Web 2.0 Tools Still Scarce in IT Recruiting

New steps are needed to attract entry-level IT workers and retain retirement-age staffers, but IT managers are slow to try Web 2.0 tools that could help.

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Mirror, Mirror

The use of Web 2.0 tools can help job hunters screen companies and vice versa. It starts with a well-designed Web site that enables potential employees to learn nearly everything about a company, including its ethics and culture which helps socially conscious job candidates make informed decisions about pursuing IT employment.

Other tools can help companies separate the likely hires from the rest. Wall Homes Inc., an Arlington, Texas-based home builder, typically receives thousands of hits for IT positions it places on recruitment sites like Monster.com, says CIO Andrew Brimberry. So his IT management team takes advantage of professional networking sites such as LinkedIn to locate and screen recruits on the basis of job skills, geography and academic background.

Companies such as HP that venture deeper into the world of Web 2.0 technologies may find themselves disappointed, at least initially. But despite the low turnout the Second Life trial balloon yielded, Smith is not deterred. She says she sees a lot of potential for using Second Life for recruiting. Gen Yers are so tech-savvy, we think its a great way to reach out where theyre already comfortable, says Smith. If we can find a way to add value, theyll think about HP as a company that thinks about them.

Of course, Web 2.0 is only one piece of the recruiting puzzle, says Casey. There is no company I have spoken to that has cracked the DaVinci Code of attraction, he says.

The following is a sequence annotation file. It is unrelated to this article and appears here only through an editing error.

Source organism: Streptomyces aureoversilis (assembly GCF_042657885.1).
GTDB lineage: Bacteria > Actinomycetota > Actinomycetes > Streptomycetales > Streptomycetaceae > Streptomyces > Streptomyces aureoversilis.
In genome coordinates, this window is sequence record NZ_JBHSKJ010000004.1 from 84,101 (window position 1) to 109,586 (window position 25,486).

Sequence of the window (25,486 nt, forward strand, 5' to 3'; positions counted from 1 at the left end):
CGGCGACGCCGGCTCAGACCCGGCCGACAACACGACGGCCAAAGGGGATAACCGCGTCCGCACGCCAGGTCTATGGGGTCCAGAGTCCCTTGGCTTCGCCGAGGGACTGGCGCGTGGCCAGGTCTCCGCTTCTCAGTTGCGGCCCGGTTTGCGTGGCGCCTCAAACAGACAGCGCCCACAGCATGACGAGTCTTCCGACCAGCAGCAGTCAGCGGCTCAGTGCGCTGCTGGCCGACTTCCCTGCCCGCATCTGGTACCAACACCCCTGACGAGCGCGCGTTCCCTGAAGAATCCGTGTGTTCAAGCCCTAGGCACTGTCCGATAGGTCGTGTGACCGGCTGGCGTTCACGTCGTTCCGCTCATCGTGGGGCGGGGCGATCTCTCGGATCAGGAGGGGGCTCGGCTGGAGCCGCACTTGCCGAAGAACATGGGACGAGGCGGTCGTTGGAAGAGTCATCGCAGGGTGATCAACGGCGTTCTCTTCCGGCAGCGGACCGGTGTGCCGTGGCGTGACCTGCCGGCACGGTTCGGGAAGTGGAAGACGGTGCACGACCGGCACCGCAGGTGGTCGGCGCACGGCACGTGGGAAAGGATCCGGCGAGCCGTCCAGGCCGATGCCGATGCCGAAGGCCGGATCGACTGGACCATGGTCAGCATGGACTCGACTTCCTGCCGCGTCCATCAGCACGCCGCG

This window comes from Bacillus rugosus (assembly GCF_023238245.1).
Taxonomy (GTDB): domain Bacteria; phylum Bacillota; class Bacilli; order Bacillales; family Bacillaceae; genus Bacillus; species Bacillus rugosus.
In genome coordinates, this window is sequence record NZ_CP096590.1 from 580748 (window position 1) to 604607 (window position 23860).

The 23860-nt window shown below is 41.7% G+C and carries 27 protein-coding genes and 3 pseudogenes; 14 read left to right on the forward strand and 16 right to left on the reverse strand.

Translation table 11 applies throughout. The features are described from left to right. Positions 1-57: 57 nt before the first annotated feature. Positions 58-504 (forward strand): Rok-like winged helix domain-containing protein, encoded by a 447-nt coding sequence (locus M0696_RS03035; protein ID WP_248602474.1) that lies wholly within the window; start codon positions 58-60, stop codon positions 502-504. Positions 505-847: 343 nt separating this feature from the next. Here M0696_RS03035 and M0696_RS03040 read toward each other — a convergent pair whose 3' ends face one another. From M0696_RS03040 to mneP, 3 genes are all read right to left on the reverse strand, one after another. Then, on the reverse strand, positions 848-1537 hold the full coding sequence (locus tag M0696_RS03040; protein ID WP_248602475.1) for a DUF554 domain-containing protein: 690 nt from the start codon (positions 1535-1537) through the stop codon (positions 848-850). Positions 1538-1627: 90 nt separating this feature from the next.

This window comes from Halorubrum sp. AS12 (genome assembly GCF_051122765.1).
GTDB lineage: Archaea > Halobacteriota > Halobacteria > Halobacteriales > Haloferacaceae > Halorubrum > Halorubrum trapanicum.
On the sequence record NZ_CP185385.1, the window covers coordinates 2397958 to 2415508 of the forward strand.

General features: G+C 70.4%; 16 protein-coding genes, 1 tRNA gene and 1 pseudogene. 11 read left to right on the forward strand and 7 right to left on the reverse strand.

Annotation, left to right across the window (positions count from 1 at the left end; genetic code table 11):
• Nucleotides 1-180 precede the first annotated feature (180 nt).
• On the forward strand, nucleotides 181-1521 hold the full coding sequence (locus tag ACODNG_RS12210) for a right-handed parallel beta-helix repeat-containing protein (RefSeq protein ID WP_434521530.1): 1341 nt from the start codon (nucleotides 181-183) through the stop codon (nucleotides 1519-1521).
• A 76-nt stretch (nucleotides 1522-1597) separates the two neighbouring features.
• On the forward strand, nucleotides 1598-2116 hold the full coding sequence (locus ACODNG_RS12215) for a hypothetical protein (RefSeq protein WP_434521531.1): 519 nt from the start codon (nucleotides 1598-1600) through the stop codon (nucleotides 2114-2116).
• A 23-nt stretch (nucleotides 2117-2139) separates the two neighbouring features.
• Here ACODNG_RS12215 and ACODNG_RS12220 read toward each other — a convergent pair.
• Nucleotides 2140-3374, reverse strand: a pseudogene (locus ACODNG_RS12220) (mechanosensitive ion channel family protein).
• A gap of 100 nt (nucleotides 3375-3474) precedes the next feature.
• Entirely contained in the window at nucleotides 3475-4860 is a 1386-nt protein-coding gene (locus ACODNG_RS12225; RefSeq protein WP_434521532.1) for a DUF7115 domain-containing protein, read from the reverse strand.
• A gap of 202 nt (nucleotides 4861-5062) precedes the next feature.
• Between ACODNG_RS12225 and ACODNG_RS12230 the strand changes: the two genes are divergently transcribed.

And new IT recruits are more difficult to land. In the Vital Signs survey, 27% of respondents said its tougher to recruit college graduates now than it was two years ago.

Complicating the challenge, some say, is that the current crop of newbies is different from previous generations in several respects. For instance, many twentysomethings are accustomed to receiving a lot of handholding and attaboys, says Adrian Gostick, co-author of The Carrot Principle (Free Press, 2007) and a consultant at O.C. Tanner Co., an employee recognition advisory firm in Salt Lake City.

The wants and needs of this new generation can induce managerial headaches for IT leaders who hire the wrong candidates. Weve cut the [IT] workforce down in the last 10 years to make them more efficient, says Neal Ganguly, CIO at CentraState Healthcare System, a Freehold, N.J.-based health care provider with a 32-person IT staff. One person who is too needy can drag the whole workforce down. We just cant afford that.

Gordon Gregory can relate. The vice president of technology at Mazuma Credit Union in Kansas City, Mo., says the company hired a few younger IT workers in recent years who didnt pan out. A couple of them were what Id call high maintenance they had high egos and needed a lot of attention, and they werent always adept at working with people and customers, he says.

More than previous generations, todays crop of younger IT workers also values, even expects, flexible work hours. They want to work when they want to work, but we still need them in at certain hours to work on teams, says M. Lewis Temares, CIO at the University of Miami in Coral Gables, Fla.

To the extent that he can, Temares grants IT staffers flexible hours and equips them with home PCs and BlackBerries so they can do their jobs whenever and wherever theyre able. Theres no question youre going to get the returns back on these investments, he says.

And he does. Many younger workers on Temares 300-person IT staff put in an eight-hour day and then grind out another four hours overnight. In fact, the university now posts notices about server downtime at least a week in advance. You never know who needs what during the middle of the night, says Temares.

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